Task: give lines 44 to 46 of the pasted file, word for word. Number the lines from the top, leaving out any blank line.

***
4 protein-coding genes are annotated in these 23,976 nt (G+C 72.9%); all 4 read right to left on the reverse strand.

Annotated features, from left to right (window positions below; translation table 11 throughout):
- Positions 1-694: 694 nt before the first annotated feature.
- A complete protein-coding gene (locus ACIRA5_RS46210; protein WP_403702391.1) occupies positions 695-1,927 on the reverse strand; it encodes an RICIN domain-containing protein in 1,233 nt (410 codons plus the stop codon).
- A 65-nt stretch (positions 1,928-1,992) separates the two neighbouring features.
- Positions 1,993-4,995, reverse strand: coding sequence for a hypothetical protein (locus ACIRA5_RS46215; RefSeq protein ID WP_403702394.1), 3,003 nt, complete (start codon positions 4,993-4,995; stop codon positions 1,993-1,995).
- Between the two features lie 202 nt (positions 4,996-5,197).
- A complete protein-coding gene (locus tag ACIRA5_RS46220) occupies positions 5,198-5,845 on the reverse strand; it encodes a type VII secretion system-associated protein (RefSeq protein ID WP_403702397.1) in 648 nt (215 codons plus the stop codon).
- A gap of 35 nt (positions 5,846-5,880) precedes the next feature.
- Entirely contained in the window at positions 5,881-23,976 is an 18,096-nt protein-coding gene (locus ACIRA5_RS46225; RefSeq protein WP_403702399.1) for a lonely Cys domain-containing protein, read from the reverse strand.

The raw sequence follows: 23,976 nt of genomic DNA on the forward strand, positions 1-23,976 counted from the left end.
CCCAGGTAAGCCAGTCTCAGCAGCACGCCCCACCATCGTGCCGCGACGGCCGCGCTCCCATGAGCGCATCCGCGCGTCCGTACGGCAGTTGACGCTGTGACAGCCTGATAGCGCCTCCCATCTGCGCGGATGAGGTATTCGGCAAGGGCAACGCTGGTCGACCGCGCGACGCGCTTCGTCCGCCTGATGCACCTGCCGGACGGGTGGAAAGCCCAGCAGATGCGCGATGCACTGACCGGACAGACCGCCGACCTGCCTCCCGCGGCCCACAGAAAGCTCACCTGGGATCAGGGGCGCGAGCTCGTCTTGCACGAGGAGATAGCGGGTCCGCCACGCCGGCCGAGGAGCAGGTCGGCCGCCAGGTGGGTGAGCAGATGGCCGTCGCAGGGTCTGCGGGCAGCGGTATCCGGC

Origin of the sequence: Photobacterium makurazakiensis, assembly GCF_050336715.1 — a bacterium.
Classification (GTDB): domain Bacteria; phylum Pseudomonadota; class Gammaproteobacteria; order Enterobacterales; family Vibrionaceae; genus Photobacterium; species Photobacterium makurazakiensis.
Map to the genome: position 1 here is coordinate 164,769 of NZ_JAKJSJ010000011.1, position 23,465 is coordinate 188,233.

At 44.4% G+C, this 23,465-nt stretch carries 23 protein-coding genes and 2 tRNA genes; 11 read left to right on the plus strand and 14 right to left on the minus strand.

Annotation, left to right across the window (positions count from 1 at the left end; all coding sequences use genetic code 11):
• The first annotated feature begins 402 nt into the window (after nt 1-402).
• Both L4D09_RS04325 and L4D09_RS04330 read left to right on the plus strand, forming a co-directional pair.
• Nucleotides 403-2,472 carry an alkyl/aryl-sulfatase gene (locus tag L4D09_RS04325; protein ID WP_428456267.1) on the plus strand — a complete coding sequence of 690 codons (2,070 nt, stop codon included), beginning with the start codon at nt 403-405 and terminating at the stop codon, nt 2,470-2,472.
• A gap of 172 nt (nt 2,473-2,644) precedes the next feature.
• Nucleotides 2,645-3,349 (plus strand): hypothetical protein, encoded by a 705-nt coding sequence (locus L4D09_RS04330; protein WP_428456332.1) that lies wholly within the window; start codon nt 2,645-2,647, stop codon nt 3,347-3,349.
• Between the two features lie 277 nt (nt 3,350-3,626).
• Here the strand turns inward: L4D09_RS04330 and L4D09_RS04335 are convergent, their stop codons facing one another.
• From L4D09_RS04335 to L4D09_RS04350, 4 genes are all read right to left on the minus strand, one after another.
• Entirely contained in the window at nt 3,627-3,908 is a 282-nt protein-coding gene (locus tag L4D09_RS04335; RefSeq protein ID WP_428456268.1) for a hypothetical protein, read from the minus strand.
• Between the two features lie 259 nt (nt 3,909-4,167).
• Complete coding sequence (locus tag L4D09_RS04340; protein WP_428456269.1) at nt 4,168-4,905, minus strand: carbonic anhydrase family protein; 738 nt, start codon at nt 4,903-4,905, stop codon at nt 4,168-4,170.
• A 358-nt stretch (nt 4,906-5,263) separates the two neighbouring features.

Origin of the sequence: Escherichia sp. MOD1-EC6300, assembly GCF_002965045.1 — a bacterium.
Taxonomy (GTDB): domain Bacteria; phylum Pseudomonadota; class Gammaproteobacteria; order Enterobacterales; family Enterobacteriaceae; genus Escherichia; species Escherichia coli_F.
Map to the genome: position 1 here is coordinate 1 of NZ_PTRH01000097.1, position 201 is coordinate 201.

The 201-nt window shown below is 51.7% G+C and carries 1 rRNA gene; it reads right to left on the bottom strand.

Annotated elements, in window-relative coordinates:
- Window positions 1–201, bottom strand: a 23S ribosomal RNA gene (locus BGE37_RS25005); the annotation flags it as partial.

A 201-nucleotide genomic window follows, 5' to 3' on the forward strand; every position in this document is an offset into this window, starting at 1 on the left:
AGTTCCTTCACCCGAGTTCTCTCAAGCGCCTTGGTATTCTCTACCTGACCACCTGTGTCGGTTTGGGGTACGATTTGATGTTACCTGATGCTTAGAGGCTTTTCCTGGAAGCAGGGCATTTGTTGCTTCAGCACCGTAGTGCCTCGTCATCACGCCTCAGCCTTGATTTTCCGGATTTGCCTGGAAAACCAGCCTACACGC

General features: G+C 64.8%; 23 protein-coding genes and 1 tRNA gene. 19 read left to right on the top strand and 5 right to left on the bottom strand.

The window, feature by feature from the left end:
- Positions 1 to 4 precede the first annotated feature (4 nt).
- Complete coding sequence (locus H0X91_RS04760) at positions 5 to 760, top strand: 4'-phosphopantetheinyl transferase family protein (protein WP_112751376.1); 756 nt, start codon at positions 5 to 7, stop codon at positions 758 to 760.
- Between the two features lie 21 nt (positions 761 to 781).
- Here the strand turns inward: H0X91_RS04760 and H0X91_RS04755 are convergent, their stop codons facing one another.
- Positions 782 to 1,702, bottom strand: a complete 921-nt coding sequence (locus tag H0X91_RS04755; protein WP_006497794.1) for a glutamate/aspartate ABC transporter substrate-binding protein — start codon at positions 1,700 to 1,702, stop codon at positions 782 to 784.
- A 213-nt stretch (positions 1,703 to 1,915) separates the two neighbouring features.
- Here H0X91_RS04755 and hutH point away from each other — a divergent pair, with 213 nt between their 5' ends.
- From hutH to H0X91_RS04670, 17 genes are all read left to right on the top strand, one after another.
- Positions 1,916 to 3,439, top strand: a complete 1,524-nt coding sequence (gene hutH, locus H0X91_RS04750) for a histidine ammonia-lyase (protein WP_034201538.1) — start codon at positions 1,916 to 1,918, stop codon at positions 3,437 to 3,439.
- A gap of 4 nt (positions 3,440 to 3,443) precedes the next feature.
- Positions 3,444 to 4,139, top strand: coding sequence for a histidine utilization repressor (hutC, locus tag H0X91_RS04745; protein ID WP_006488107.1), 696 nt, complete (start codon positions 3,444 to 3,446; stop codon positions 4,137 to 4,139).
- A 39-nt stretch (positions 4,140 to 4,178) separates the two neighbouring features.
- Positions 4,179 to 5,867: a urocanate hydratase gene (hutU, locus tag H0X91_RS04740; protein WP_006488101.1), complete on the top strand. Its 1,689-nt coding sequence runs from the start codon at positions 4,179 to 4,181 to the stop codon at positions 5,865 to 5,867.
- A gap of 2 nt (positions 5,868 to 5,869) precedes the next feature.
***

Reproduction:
- Positions 782 to 1,702, bottom strand: a complete 921-nt coding sequence (locus tag H0X91_RS04755; protein WP_006497794.1) for a glutamate/aspartate ABC transporter substrate-binding protein — start codon at positions 1,700 to 1,702, stop codon at positions 782 to 784.
- A 213-nt stretch (positions 1,703 to 1,915) separates the two neighbouring features.
- Here H0X91_RS04755 and hutH point away from each other — a divergent pair, with 213 nt between their 5' ends.